This includes Vineyard Wind in Massachusetts which — if approved — will be the biggest and first commercial-scale offshore wind project in the U.S.

Russia retaliated Friday over a new round of U.S. sanctions imposed a day ago by the Biden administration over the SolarWinds cyberattack and the Kremlin's election meddling.

Foreign Minister Sergey Lavrov said 10 U.S. diplomats will be expelled from Russia, mirroring the 10 Russian diplomats ordered to leave the U.S. on Thursday. Moscow will also add eight U.S. officials to its sanctions list and will restrict the activities of U.S. nongovernmental organizations, or NGOs, operating in Russia.

Updated April 16, 2021 at 3:27 PM ET

A generation of Cuban revolutionaries who seized power more than six decades ago, directly challenging the U.S. and later pushing Washington and Moscow to the brink of nuclear war, is set to exit the stage.

If you were a baseball fan in the ’80s, you knew about “Fernandomania.”

That was the word for the spectacle and excitement surrounding Los Angeles Dodgers pitcher Fernando Valenzuela, who made his first start for the team 40 years ago this month. Decades later, he remains a Mexican American icon.

Legendary Dodgers broadcaster Vin Scully has described the frenzy around the star pitcher as a “religious experience.”

A law professor and former federal prosecutor argues that police in Brooklyn Center, Minn., didn't need to pursue Daunte Wright, who was killed by an officer who said she mistakenly shot him instead of using her Taser.

"They have his license plate. They know where he lives," says Georgetown law professor Paul Butler, author of the book Chokehold: Policing Black Men.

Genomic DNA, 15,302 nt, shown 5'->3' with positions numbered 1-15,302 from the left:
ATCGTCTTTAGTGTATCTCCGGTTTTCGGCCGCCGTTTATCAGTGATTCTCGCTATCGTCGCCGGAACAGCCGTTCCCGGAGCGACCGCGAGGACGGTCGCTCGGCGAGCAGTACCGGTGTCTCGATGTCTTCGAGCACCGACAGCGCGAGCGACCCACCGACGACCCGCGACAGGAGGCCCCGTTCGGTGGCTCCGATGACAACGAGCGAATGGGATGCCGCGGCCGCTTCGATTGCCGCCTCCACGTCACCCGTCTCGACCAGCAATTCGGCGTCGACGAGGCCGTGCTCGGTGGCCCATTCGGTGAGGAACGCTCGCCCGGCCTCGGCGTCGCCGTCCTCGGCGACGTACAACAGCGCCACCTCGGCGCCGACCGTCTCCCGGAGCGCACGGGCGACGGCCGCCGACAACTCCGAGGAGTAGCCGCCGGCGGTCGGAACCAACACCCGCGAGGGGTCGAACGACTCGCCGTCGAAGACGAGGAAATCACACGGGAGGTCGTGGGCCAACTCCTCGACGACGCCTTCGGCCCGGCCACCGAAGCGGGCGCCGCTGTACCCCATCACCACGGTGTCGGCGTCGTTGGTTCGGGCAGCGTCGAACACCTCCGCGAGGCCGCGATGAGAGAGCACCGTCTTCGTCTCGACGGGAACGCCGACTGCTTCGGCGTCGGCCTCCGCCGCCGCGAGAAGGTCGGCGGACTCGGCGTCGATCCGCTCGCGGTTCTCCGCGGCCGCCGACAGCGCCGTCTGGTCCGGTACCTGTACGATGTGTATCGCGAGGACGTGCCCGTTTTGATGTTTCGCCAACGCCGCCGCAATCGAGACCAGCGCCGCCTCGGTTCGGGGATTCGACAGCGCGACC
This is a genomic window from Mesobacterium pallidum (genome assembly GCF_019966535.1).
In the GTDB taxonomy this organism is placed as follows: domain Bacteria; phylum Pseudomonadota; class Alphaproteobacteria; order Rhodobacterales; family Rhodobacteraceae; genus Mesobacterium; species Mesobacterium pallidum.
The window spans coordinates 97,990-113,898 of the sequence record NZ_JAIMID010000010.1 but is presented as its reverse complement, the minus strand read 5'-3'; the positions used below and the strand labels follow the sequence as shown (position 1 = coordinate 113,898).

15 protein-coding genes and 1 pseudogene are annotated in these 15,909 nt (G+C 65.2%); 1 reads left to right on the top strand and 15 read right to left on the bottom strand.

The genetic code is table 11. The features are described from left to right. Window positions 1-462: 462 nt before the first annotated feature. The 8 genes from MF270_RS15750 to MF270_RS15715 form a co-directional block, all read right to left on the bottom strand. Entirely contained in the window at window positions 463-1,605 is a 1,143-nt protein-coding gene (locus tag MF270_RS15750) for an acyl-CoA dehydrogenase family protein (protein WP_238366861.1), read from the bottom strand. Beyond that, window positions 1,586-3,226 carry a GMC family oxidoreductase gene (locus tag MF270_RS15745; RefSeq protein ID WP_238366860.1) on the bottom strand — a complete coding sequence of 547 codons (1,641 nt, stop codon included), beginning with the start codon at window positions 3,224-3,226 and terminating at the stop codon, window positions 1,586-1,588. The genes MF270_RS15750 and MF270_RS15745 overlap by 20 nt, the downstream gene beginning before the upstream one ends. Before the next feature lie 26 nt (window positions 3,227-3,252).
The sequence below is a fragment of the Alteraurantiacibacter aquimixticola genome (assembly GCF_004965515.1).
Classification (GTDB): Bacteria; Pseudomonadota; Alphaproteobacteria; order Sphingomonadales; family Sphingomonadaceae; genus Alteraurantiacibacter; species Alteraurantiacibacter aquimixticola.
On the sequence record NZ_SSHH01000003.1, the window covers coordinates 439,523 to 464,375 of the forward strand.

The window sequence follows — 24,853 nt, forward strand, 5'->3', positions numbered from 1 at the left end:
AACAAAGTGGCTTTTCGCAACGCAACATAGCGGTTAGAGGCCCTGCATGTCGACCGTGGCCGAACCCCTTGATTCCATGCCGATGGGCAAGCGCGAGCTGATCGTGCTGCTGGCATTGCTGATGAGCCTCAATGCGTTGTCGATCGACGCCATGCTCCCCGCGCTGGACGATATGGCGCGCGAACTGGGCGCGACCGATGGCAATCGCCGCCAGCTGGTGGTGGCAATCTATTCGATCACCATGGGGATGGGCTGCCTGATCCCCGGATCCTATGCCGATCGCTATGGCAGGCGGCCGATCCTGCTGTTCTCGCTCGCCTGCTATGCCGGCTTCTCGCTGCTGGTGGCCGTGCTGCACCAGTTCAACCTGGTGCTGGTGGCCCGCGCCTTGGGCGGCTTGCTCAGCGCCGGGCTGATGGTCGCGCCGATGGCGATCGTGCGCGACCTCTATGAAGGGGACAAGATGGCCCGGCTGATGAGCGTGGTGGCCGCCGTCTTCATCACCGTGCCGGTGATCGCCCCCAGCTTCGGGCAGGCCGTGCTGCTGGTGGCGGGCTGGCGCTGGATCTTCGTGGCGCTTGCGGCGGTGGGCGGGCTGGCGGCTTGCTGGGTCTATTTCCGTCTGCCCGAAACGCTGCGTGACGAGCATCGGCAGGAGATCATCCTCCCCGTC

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This is FRESH AIR. I'm Dave Davies, in for Terry Gross. Our guest today is author Louise Erdrich. In a career going back to the 1970s, she's published 17 novels and more than 30 books in all, including children's literature, poetry and nonfiction. She won the National Book Award and the National Book Critics Circle Award for fiction twice.

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Calling the U.S. military prison in Guantánamo Bay, Cuba, a "symbol of lawlessness and human rights abuses," two dozen U.S. senators are urging President Biden to shut it down quickly and find new homes for the 40 men remaining there. Many of the detainees have been confined at Guantánamo for nearly two decades without being tried or charged, and some have been cleared for release but are still being held.

A government watchdog says planning and intelligence failures by the Capitol Police contributed to the chaos and deadly violence when insurrectionists stormed the Capitol on Jan. 6.

Inspector General Michael Bolton presented the findings of his investigation into the Capitol Police on Thursday at a congressional committee hearing.

The pandemic. Protests for racial and social justice. An economic crisis.

All of these things and more have impacted every facet of life for many Americans, especially how we work and look for work.

Weekend Edition wants to hear from people who are either entering the workforce during the pandemic or are considering a career change after witnessing all of the events from the past year.